I totally agree. Just because you draw a picture doesn't make it art and just because something is numbers and strange symbols doesn't make it not art. When I write a program it is art to me. I am concerned in function, interface, and all the usual programming issues but am also concerned with the internal structures beauty and making the user understand what I was thinking as I designed the program and connecting with them. At the same time I'm trying to connect with any future programmers who may work on the program. IMO it's a very complex and artistic process and in ways much more difficult than any other form of art because the entire process is interactive and in general lacking of direct emotional cues such as background music, pretty pictures, etc. You have to express emotion through logic.
    • http://www.penny-arcade.com/view.php3?date=2000-03 -01&res=l

      Please tell me I'm not the only one who instantly thought of the reference.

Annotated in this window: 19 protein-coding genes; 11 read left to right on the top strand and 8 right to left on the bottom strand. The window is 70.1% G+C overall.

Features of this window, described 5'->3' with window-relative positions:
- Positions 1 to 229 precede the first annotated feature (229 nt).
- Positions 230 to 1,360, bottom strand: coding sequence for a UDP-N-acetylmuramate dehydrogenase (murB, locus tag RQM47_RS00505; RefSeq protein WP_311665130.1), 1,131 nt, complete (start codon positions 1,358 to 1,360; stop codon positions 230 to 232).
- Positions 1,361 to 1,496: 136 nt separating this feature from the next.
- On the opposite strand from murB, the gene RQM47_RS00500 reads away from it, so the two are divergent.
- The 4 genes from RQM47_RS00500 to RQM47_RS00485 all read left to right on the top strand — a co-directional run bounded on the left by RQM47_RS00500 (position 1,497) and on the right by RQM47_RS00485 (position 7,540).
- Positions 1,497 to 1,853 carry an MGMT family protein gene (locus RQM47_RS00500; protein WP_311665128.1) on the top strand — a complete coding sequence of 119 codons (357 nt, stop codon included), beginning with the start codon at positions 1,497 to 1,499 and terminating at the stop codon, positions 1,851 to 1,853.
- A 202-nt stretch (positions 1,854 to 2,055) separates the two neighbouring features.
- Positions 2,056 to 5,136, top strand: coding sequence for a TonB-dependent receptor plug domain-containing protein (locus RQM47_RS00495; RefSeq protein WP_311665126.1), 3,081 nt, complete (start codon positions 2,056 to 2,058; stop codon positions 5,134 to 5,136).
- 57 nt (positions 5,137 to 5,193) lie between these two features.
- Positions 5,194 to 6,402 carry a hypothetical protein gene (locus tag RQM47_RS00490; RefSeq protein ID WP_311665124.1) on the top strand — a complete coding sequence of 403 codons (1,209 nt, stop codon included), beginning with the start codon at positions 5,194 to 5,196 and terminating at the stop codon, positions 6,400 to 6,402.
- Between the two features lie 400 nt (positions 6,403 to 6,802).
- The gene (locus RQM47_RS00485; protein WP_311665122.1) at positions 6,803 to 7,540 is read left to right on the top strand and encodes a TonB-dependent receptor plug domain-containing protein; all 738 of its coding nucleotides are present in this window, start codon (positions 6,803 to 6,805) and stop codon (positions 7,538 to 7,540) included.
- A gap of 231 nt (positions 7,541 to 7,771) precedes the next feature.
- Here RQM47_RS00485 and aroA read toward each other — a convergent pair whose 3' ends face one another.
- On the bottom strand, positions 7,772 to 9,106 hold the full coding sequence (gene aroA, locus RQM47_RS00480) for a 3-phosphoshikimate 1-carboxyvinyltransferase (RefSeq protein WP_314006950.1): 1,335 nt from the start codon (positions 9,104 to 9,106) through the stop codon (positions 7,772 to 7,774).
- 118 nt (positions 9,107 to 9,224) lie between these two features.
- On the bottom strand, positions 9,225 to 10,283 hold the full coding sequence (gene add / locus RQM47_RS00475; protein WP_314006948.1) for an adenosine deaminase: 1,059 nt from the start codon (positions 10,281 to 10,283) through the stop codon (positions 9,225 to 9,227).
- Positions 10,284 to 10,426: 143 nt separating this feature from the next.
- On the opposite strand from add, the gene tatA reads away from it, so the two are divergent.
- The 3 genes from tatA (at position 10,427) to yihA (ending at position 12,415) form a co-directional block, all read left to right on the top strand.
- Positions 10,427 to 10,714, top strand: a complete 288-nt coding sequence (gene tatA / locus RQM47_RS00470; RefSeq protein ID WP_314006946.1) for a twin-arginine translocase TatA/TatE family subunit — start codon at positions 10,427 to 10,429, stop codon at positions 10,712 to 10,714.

Seriously, I think this hits the oft asked question right on. (Why) Should I care how my art is interpreted by others?
  • Movie analogy (Score:4, Insightful)

    by keath_milligan (521186) on Sunday November 11, 2001 @03:29PM (#2551324) Homepage

    Video games are as much art as movies are. In fact, one of my hopes for the gaming industry is to see it mature - at least in some ways - into something similar to the movie industry, where there is room not only for the heavily-produced blockbusters, but also for more artisticly-inclined "indy" titles.

    • Not just that... (Score:4, Insightful)

      by Chasing Amy (450778) <asdfijoaisdf@askdfjpasodf.com> on Sunday November 11, 2001 @05:31PM (#2551693) Homepage
      Video games are also art in other, more subtle ways. Just as artists celebrated "pop art" by enshrining elements from everyday life in their works--such as the famous painting of Campbell's Soup cans, or the countless works which used the pixellated dots of the print medium--so are videogames a celebration of their times and the aesthetics of the time.

      Take the vector graphics of many early arcade games--they reflect their times, and have their counterparts in films of the day such as *WarGames* where the computer Joshua plays through scenarios on giant vector screens at Norad; they are an enashrinement of the technology of the period, and embody it. Take the vector game Star Wars, and show it beside clips of the same actions that occur in the Star Wars movie, and you have a pop art statement as interesting as any made by the great pop artists.